Spain: 8 out of 10 large families, financially burdened by rising prices and back to school expenses

Report from a 2023 study on large families by FEFN

The rise in food prices, interest rates and back to school expenses have had a strong impact on the economy of large families according to the Study on Large Families in Spain, carried out by the Spanish Federation of Large Families (FEFN), with the support of the Ministry of Social Rights and Agenda 20230, with surveys of more than 9,000 large families from different parts of Spain. The study confirms that only 22% of these households live without economic difficulties; the rest, 78%, that is, 8 out of 10 large families, claim to have difficulties covering all important expenses, and are forced to “do a lot of numbers” (26%); cut secondary expenses (25%), and use savings or ask for a loan, as 1 in 5 families do, 20%, a percentage that was 12% last year.

The study shows that September is a complicated month for families, especially due to back to school, an extra that households with more children face by removing expenses from others chapters, according to 48% of families, or savings (44%). The economic impact of the start of the school year affects most families: only 16% of families claim to assume without difficulties back to school expenses.

Furthermore, the back-to-school expenses have been added this year to the rise in the mortgage, which has affected 1 in 2 large families, and the rise in all prices, especially the shopping basket. The effect of which has forced the vast majority of families to change their purchasing habits (96%), according to the study. Regarding this, 65% of families affirm that they now compare prices more and opt for white or private label; 60% look for and buy what is on sale in the supermarket and 30%, almost 1 in 3 families, have reduced the purchase of fresh products such as meat, fish and fruit.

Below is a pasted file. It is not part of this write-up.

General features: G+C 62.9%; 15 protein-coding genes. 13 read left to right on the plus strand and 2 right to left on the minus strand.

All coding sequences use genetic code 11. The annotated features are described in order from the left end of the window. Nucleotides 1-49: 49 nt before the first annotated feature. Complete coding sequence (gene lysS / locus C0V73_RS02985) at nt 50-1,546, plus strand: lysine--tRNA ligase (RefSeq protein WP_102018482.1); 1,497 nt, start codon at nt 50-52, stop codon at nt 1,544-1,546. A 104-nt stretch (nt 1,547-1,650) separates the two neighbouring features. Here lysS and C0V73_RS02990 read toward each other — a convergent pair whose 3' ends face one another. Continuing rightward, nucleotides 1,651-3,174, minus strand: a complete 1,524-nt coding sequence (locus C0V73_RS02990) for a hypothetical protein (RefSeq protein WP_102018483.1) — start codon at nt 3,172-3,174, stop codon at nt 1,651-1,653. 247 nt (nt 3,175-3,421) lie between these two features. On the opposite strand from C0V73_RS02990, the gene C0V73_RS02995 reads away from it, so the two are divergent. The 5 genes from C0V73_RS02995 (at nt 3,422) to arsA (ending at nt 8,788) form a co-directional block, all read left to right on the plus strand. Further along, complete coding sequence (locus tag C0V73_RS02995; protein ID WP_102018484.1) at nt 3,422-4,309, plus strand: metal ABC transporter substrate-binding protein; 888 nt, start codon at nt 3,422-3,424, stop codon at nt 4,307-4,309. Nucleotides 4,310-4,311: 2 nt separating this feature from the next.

The study also confirms that family economy is a real headache for the families. Almost half of them (48%) say they have looked for various “options to increase income,” although they have not been able to and have had no choice but to adjust expenses even further. Likewise, 18% of them have opted for moonlighting to have more income and 13% have thought about changing jobs.

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